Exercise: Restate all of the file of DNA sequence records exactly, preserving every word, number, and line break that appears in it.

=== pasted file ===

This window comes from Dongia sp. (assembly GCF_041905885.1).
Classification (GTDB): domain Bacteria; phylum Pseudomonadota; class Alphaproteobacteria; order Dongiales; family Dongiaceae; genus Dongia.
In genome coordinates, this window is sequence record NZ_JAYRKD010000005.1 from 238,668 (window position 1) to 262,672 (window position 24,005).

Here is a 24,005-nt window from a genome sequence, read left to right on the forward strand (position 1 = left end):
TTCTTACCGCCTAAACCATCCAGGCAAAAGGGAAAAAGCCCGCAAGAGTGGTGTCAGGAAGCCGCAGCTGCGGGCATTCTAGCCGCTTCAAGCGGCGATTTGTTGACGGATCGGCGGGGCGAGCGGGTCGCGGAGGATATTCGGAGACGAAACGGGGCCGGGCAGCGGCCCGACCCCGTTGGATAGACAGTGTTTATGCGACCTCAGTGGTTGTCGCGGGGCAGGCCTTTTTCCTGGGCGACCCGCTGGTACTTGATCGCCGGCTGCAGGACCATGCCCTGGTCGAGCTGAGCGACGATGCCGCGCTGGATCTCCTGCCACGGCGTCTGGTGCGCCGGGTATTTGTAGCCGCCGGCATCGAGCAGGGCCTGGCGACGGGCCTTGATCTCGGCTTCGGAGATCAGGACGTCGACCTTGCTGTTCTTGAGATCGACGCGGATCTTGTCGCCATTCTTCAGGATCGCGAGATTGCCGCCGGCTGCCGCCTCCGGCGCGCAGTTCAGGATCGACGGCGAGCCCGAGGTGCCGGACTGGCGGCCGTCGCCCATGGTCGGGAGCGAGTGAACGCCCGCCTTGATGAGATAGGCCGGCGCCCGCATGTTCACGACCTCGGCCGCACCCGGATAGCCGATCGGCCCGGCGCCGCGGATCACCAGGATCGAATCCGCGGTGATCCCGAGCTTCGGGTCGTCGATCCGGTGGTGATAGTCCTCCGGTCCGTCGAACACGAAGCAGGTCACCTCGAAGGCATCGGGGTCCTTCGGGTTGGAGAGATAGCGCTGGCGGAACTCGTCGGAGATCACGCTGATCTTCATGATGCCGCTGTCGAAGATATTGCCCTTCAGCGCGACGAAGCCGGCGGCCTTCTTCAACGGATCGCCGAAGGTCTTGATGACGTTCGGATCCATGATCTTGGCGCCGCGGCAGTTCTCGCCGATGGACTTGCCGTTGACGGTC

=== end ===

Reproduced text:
This window comes from Dongia sp. (assembly GCF_041905885.1).
Classification (GTDB): domain Bacteria; phylum Pseudomonadota; class Alphaproteobacteria; order Dongiales; family Dongiaceae; genus Dongia.
In genome coordinates, this window is sequence record NZ_JAYRKD010000005.1 from 238,668 (window position 1) to 262,672 (window position 24,005).

Here is a 24,005-nt window from a genome sequence, read left to right on the forward strand (position 1 = left end):
TTCTTACCGCCTAAACCATCCAGGCAAAAGGGAAAAAGCCCGCAAGAGTGGTGTCAGGAAGCCGCAGCTGCGGGCATTCTAGCCGCTTCAAGCGGCGATTTGTTGACGGATCGGCGGGGCGAGCGGGTCGCGGAGGATATTCGGAGACGAAACGGGGCCGGGCAGCGGCCCGACCCCGTTGGATAGACAGTGTTTATGCGACCTCAGTGGTTGTCGCGGGGCAGGCCTTTTTCCTGGGCGACCCGCTGGTACTTGATCGCCGGCTGCAGGACCATGCCCTGGTCGAGCTGAGCGACGATGCCGCGCTGGATCTCCTGCCACGGCGTCTGGTGCGCCGGGTATTTGTAGCCGCCGGCATCGAGCAGGGCCTGGCGACGGGCCTTGATCTCGGCTTCGGAGATCAGGACGTCGACCTTGCTGTTCTTGAGATCGACGCGGATCTTGTCGCCATTCTTCAGGATCGCGAGATTGCCGCCGGCTGCCGCCTCCGGCGCGCAGTTCAGGATCGACGGCGAGCCCGAGGTGCCGGACTGGCGGCCGTCGCCCATGGTCGGGAGCGAGTGAACGCCCGCCTTGATGAGATAGGCCGGCGCCCGCATGTTCACGACCTCGGCCGCACCCGGATAGCCGATCGGCCCGGCGCCGCGGATCACCAGGATCGAATCCGCGGTGATCCCGAGCTTCGGGTCGTCGATCCGGTGGTGATAGTCCTCCGGTCCGTCGAACACGAAGCAGGTCACCTCGAAGGCATCGGGGTCCTTCGGGTTGGAGAGATAGCGCTGGCGGAACTCGTCGGAGATCACGCTGATCTTCATGATGCCGCTGTCGAAGATATTGCCCTTCAGCGCGACGAAGCCGGCGGCCTTCTTCAACGGATCGCCGAAGGTCTTGATGACGTTCGGATCCATGATCTTGGCGCCGCGGCAGTTCTCGCCGATGGACTTGCCGTTGACGGTC